On our final day in Trondheim, we spent most of our afternoon at the remarkable Medieval Nidaros Cathedral and the Archbishop’s Palace Museum next door. Unfortunately, they do not allow photography inside the buildings, so all of our photos are from the exterior. For images from the interior, visit the cathedral’s excellent website.
This is the northernmost of Europe’s gothic cathedrals. The oldest sections of the current building date to the mid 12th century, although construction for the cathedral on this site was actually begun in 1070. (A church has stood on this site since 1035, when a wooden church was built there in honor of St. Olav.) The transept is still firmly Romanesque in style, while the rest of the church is as gothic as they come. It makes for a fascinating wander through. Nowhere can I remember seeing such clear and abrupt changes between the two styles.
There are two magnificent organs inside. One is a 1930 Steinmeyer, but the really interesting one is a mid-18th century Baroque organ built by J.J. Wagner that had actually been removed and stored (poorly) in the basement after the new organ was installed. It was brought back into the North transept during the 90s and restored. It is now used a great deal, and boy, do I wish I could have heard it in action!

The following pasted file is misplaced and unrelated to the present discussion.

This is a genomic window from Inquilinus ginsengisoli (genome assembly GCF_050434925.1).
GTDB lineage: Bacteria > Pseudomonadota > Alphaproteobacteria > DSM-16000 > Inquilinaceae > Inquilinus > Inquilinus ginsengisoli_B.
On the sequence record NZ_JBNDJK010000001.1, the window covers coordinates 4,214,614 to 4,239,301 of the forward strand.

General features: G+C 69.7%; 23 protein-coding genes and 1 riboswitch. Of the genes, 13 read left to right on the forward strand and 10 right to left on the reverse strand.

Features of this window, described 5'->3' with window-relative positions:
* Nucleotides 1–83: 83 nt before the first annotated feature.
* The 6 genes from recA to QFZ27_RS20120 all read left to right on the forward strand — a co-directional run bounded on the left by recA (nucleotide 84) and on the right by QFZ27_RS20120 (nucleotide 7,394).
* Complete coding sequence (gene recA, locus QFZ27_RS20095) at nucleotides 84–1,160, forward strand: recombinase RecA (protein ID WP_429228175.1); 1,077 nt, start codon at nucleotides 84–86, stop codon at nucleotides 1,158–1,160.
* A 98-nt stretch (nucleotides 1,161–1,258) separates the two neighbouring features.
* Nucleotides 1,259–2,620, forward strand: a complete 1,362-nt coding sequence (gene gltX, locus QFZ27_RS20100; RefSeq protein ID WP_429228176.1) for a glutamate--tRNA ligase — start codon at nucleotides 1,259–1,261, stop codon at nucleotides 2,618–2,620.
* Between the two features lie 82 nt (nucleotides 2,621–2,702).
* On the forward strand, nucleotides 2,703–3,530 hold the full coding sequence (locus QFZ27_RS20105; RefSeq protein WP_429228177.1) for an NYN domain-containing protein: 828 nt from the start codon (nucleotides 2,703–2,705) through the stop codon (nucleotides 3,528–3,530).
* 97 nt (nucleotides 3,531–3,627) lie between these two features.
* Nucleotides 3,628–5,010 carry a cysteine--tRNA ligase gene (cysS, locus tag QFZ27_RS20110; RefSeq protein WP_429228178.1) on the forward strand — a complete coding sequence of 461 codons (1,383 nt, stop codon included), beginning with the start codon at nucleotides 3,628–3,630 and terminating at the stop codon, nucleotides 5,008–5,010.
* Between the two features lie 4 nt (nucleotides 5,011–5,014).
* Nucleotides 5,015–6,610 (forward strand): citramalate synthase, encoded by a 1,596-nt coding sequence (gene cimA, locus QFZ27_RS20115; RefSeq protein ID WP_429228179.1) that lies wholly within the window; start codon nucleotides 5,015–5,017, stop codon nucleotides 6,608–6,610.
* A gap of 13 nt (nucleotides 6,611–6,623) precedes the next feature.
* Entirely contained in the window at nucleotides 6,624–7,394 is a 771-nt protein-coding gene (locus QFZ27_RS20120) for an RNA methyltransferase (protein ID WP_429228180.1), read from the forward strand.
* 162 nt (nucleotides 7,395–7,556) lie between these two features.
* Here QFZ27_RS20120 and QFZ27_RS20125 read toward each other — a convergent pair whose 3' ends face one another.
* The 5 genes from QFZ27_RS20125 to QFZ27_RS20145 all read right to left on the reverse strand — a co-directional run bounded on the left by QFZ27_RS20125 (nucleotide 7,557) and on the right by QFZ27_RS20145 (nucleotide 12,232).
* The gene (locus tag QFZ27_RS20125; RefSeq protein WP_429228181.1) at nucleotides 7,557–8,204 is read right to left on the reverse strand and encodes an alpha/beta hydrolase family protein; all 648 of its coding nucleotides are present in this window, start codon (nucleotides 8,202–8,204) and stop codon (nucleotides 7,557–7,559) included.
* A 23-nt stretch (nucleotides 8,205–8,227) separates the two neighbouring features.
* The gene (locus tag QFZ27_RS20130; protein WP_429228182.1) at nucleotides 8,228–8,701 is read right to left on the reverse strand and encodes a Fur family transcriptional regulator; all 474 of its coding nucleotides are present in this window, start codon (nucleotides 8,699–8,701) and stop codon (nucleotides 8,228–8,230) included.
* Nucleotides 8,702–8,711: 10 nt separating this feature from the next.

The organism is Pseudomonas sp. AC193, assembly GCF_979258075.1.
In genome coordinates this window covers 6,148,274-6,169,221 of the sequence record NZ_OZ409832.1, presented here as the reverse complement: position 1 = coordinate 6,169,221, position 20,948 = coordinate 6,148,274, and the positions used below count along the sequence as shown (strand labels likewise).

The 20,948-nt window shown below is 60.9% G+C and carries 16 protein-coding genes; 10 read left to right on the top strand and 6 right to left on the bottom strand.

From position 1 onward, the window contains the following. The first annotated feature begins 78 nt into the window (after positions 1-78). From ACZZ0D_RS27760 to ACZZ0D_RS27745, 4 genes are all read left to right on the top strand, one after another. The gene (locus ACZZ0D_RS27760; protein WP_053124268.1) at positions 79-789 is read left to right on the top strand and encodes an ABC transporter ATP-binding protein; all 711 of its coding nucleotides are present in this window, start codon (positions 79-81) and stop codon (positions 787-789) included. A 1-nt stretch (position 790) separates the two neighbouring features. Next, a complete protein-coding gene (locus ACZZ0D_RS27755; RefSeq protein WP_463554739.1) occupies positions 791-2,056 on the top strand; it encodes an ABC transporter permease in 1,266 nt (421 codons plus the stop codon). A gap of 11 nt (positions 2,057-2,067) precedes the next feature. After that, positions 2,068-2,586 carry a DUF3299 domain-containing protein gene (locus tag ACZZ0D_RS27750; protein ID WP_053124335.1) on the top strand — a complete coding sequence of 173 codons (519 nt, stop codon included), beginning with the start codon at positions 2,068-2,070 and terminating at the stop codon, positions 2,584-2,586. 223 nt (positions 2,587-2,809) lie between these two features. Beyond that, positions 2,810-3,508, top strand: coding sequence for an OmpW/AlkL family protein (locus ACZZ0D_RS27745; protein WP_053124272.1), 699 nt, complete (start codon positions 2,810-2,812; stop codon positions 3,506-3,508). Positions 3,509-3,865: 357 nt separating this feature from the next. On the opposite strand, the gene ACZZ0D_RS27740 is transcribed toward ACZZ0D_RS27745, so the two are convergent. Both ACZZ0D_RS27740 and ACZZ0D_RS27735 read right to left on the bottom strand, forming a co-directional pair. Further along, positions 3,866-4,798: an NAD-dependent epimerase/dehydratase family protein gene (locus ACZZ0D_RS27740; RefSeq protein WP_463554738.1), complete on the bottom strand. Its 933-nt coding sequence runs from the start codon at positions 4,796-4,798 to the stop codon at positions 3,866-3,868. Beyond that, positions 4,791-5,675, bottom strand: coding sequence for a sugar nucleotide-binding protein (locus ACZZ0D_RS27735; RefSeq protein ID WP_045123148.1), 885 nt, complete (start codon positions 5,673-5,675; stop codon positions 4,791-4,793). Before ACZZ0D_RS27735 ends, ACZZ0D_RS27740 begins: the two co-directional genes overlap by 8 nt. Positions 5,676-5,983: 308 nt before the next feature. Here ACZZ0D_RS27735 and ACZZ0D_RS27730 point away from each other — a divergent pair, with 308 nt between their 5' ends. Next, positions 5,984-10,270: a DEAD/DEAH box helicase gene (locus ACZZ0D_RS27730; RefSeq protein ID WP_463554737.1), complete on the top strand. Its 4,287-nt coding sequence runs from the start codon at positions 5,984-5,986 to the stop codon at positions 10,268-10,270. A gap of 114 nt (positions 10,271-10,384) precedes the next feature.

This is one of the most ornately carved and decorated of all the cathedrals we’ve seen so far. Interestingly, nearly all the stone masons were English, so the features in this cathedral are also found in many of the cathedrals in England.
Also worthy of note is the fact that this building began as the cathedral for a Roman Catholic Archdiocese, but after 1537 (you know, because of that little thing called the Reformation) it has been the cathedral of the Lutheran bishops in Trondheim in the Diocese of Nidaros. It is built over the supposed site of St. Olav’s grave, the patron saint of Norway. At the main altar, there is a shrine to St. Olav.
Like Canterbury Cathedral, this place was a huge center of pilgrimage (the largest in Northern Europe) during the Middle Ages, and is still today.
It is remarkable.
The North transept
The buttresses (structurally undersized?)
The Magnificent West Facade
This is perhaps the most famous part of the cathedral, with 59 statue-filled niches and the rose window. This West facade and the very clear combination of Gothic and Romanesque architectural styles made me think of the cathedral in Exeter.
The statues have been replaced with modern replicas during restoration that begain in 1869. Some of the original statues (what’s left of them) are on display in the Archbishop’s Palace Museum. Unfortunately, in addition to the forces of rain, snow, ice, and wind, freezing temperatures, and modern-day pollution, the cathedral suffered from multiple fires over the centuries. Much restoration has been done over the years.
King Olav and Bishop Sigurd, with the heads of his murdered helpers.
Doors, faces, gargoyles
The Archbishop’s Palace & Museum
The churchyard (I loved the font on this tombstone – very Tim Burton!)
It was a challenge to get our super stroller through the deep snow and slush in the cathedral grounds, but we did it!